Five questions for jazz bassist and composer Christian McBride

Mark Stryker
Detroit Free Press (MCT)

In 1998, the Portland Arts Society in Maine asked Christian McBride to compose a piece for a large ensemble that included a choir. At 26, McBride was already a star bassist, but with no experience writing for voices, he turned down the commission. He reconsidered on the advice of his manager, and the nascent results have grown into "The Movement Revisited," a suite for big band, gospel choir and narrators that honors four civil rights icons: Rosa Parks, Dr. Martin Luther King Jr., Malcolm X and Muhammad Ali.

In 2008, a more seasoned McBride rewrote the piece, which includes his own lyrics and historical texts like King's "I Have a Dream" speech. McBride also added a final movement celebrating President Barack Obama's election. This weekend's Detroit and Ann Arbor performances by the Detroit Jazz Festival Orchestra, McBride's quintet, Second Ebenezer Majestic Voices and others will be recorded by the Mack Avenue label for a 2011 release.

Q: Why a civil rights theme?

A: As far back as I can remember, there was a sense of history in my family. I always had a sense of who the heroes and heroines of the '60s were. I had to whittle it down to something specific, so I picked four people who were not only pivotal figures of the civil rights movement but who meant something to me personally.

Q: Why Ali?

A: There's always been this sense that if you weren't a King ally, you weren't really part of the civil rights movement; you were part of some other movement. That's not true. Obviously, there are direct links between Rosa Parks and King and between Malcolm X and Ali. But after Malcolm X made his pilgrimage to Mecca, he had a watershed moment when he decided we really are all brothers. Ali came to that realization as well later in life.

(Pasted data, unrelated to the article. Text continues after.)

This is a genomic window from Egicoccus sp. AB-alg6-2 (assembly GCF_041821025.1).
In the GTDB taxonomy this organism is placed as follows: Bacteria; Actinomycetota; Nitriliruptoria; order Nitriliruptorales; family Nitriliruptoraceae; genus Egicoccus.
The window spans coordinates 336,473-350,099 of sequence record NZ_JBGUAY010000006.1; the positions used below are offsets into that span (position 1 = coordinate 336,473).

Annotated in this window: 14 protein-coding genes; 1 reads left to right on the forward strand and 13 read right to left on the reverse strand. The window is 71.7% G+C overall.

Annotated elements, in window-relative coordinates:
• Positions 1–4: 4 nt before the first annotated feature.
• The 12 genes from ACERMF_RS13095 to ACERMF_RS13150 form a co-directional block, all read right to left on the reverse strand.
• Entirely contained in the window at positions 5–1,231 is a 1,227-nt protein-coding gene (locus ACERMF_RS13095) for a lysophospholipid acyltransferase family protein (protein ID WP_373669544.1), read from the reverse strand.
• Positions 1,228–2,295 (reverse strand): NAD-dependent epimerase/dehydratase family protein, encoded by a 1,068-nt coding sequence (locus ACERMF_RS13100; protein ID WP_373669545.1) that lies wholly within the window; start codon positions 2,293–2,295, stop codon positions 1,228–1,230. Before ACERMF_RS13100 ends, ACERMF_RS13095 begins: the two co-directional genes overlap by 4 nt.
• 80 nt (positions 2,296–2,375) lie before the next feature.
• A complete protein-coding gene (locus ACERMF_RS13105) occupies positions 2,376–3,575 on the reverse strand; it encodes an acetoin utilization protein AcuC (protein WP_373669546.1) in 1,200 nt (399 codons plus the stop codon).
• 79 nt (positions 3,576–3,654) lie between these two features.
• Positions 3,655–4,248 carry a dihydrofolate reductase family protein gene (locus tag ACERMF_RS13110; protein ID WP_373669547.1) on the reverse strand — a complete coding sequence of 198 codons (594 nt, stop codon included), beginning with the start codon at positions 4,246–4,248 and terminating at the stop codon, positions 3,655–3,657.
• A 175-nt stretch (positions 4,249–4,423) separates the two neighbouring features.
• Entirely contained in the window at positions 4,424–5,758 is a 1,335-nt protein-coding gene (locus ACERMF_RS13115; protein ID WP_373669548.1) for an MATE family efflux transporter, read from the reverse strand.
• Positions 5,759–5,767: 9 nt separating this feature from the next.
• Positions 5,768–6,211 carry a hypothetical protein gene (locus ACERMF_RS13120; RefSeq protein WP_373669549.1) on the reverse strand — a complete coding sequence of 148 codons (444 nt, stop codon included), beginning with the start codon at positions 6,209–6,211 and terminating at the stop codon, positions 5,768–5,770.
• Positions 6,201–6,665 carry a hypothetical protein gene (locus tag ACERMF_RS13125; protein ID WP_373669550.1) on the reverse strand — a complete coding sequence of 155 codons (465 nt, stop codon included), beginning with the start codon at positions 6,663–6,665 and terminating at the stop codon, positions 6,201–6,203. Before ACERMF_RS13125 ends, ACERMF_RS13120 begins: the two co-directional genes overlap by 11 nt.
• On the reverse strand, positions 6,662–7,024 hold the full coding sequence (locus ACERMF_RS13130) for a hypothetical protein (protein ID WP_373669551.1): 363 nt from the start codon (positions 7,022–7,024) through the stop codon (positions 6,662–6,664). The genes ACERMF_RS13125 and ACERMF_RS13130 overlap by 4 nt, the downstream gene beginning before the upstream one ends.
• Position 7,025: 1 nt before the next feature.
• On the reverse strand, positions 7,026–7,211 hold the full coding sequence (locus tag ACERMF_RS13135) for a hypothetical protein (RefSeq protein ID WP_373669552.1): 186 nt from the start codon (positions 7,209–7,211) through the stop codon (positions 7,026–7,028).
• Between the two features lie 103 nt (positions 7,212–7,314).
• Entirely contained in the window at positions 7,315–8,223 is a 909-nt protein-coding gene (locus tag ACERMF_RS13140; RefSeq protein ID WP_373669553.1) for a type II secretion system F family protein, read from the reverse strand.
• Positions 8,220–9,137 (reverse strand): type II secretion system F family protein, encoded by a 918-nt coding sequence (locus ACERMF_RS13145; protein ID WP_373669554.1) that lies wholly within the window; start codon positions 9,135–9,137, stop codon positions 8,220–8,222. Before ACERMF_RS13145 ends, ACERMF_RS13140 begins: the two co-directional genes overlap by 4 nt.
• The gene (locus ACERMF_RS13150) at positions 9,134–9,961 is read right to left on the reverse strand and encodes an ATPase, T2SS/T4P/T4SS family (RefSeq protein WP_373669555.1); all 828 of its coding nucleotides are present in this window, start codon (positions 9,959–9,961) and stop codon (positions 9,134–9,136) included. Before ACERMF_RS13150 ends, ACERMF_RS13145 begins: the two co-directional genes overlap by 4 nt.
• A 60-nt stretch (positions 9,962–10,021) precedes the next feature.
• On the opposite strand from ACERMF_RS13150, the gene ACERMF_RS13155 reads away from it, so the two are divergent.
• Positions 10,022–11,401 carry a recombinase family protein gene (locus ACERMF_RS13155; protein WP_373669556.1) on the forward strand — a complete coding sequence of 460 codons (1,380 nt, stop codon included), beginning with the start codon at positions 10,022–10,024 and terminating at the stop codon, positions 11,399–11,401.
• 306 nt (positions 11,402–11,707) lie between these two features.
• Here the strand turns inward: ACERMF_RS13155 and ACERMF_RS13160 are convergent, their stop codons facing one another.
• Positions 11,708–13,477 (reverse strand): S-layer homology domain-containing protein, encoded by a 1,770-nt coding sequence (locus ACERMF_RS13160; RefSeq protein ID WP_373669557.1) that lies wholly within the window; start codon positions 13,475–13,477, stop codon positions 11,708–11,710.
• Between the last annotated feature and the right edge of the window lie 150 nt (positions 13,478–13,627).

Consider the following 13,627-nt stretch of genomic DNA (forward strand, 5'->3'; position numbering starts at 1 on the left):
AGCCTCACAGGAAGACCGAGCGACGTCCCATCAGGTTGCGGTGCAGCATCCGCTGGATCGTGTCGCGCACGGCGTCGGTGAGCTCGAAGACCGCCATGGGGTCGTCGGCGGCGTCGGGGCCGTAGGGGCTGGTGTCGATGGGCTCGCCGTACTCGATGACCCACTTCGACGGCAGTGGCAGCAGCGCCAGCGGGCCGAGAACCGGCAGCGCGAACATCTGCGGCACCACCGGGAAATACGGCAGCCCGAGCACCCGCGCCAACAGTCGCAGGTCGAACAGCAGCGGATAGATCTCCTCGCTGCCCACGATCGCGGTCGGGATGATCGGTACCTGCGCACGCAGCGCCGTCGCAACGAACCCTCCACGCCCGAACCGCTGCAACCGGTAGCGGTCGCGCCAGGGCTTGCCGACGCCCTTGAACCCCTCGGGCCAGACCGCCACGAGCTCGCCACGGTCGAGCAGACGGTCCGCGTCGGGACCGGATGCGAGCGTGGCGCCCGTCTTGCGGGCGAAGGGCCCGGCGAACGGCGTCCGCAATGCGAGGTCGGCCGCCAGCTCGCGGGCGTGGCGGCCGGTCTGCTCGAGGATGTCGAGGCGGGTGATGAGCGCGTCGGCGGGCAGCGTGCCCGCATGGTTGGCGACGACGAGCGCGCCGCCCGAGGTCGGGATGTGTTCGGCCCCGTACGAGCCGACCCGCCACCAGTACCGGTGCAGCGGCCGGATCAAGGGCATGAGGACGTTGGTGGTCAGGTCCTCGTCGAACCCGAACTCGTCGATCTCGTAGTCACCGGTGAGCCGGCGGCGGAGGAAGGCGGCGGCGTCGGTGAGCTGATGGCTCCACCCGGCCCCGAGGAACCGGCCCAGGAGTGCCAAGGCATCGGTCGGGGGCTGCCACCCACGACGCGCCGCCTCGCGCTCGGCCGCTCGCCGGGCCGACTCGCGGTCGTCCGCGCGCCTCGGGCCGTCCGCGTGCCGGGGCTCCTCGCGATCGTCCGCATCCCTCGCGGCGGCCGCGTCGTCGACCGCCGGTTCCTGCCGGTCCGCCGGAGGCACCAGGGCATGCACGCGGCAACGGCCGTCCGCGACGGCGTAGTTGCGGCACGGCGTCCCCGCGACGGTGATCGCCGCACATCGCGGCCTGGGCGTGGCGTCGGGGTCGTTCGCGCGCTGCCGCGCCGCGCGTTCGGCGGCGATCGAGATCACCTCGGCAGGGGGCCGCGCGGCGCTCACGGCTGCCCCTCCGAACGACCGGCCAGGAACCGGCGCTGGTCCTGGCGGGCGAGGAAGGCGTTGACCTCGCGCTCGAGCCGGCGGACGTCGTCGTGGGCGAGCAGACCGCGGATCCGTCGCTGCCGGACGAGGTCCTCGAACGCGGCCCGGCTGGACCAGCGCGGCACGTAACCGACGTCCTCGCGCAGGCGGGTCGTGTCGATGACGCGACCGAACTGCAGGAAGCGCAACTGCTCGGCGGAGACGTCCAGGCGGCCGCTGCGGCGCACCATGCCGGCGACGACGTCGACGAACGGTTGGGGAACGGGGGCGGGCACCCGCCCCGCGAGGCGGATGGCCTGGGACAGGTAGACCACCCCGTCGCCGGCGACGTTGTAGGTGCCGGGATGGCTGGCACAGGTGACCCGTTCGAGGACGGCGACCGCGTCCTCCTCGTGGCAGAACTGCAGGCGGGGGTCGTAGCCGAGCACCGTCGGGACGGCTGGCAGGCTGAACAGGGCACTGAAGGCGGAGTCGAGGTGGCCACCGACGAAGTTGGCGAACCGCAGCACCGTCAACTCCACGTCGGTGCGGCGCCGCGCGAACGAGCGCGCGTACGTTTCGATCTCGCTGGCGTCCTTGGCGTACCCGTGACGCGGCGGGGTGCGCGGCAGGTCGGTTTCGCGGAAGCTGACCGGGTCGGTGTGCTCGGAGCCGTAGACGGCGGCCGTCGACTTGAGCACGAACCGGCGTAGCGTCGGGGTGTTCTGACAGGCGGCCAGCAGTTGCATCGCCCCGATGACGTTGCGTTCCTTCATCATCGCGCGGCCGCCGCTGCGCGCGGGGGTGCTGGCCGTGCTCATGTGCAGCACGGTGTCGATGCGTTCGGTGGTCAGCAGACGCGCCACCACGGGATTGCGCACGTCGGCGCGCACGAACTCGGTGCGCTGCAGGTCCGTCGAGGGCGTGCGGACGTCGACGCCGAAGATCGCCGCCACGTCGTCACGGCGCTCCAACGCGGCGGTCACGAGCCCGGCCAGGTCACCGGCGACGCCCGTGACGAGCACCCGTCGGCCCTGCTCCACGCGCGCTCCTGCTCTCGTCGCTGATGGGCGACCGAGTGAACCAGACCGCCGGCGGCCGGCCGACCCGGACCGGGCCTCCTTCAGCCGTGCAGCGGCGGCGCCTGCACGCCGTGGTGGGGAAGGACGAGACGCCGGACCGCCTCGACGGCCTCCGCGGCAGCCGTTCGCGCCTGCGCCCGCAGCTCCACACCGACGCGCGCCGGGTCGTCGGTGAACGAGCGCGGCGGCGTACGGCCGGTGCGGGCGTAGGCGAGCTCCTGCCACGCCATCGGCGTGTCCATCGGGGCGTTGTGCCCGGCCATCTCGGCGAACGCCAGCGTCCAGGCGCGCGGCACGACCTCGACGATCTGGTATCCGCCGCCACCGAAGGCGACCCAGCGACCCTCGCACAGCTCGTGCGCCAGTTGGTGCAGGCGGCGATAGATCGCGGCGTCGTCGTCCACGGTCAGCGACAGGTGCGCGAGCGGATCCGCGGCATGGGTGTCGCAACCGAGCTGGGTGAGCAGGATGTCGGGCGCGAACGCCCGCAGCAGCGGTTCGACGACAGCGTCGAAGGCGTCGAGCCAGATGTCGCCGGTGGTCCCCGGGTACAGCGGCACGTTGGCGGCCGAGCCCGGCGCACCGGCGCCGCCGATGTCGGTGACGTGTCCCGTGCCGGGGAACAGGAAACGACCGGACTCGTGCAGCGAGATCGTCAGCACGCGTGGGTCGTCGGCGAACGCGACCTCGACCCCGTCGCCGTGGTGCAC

They were all fighting for the same thing; they just took different roads. Ali's stand against the Vietnam War was a serious pivotal moment in the 1960s.

Q: How did you translate these figures into sound?

A: Rosa Parks had this quiet, peaceful fire. She and King had a very Gandhian sense of non violent action, whereas Malcolm X and Ali were more direct and rhythmic, shall I say. Rosa Parks' music tends to be calm — it's swinging, because she lived in Detroit for years, so she has that swing in her swagger, but it's peaceful.

I chose not to focus on the pre-Mecca Malcolm X because I think it would have been too easy to pick one of his firebrand, Nation of Islam incendiary speeches. I wanted post-Mecca Malcolm because that's where his worldview became more inclusive. People tend not to think about the post-Mecca Malcolm X. That's a shame.

Q: People also overlook that King became more radicalized in 1966-67, particularly speaking out against the Vietnam War.

A: Hello! At one point, you might think that King and Ali agreed on nothing, but both opposed the war. I even found a video clip of King denouncing the boxing authority for stripping Ali of his title.

Q: Do you see parallels between jazz and the themes in the piece?

A: Absolutely. At one time, jazz was influenced directly by the social climate and had an influence on that climate. You think about Duke Ellington's "Black, Brown and Beige," Max Roach, John Coltrane's influence on the civil rights movement, Art Blakey recording "The Core," the song Freddie Hubbard wrote for the Congress of Racial Equality. These musicians were not trying to merely reflect the world but also propel some type of awareness and change.

My in-laws met at the University of Michigan. They were the ultimate taboo couple, an interracial couple in 1954. My wife's dad passed away when she was a baby, but to hear my mother-in-law tell stories about the letters and vandalism they experienced makes my stomach cringe.





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